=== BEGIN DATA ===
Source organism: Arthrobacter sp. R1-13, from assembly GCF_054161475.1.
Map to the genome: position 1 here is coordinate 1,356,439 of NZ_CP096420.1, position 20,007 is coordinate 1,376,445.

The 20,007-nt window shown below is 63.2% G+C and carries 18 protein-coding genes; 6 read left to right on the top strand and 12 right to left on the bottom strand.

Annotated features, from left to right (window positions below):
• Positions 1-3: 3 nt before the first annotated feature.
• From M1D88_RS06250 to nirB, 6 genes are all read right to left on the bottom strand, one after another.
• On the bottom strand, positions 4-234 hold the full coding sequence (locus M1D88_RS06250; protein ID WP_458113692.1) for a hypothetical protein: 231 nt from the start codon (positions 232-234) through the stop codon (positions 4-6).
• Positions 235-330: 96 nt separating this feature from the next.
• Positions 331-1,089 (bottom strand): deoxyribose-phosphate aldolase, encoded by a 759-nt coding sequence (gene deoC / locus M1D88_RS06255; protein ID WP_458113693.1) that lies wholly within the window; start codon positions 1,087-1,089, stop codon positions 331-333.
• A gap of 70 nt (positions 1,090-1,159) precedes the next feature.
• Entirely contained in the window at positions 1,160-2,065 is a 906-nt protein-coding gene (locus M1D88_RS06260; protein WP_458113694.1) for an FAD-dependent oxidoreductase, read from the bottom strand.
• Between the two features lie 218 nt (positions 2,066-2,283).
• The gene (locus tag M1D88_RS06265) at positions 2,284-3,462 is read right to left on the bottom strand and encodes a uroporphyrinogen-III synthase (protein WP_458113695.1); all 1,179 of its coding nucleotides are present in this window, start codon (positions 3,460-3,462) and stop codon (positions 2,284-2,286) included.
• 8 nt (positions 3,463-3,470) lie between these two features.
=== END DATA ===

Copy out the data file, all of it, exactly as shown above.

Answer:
Source organism: Arthrobacter sp. R1-13, from assembly GCF_054161475.1.
Map to the genome: position 1 here is coordinate 1,356,439 of NZ_CP096420.1, position 20,007 is coordinate 1,376,445.

The 20,007-nt window shown below is 63.2% G+C and carries 18 protein-coding genes; 6 read left to right on the top strand and 12 right to left on the bottom strand.

Annotated features, from left to right (window positions below):
• Positions 1-3: 3 nt before the first annotated feature.
• From M1D88_RS06250 to nirB, 6 genes are all read right to left on the bottom strand, one after another.
• On the bottom strand, positions 4-234 hold the full coding sequence (locus M1D88_RS06250; protein ID WP_458113692.1) for a hypothetical protein: 231 nt from the start codon (positions 232-234) through the stop codon (positions 4-6).
• Positions 235-330: 96 nt separating this feature from the next.
• Positions 331-1,089 (bottom strand): deoxyribose-phosphate aldolase, encoded by a 759-nt coding sequence (gene deoC / locus M1D88_RS06255; protein ID WP_458113693.1) that lies wholly within the window; start codon positions 1,087-1,089, stop codon positions 331-333.
• A gap of 70 nt (positions 1,090-1,159) precedes the next feature.
• Entirely contained in the window at positions 1,160-2,065 is a 906-nt protein-coding gene (locus M1D88_RS06260; protein WP_458113694.1) for an FAD-dependent oxidoreductase, read from the bottom strand.
• Between the two features lie 218 nt (positions 2,066-2,283).
• The gene (locus tag M1D88_RS06265) at positions 2,284-3,462 is read right to left on the bottom strand and encodes a uroporphyrinogen-III synthase (protein WP_458113695.1); all 1,179 of its coding nucleotides are present in this window, start codon (positions 3,460-3,462) and stop codon (positions 2,284-2,286) included.
• 8 nt (positions 3,463-3,470) lie between these two features.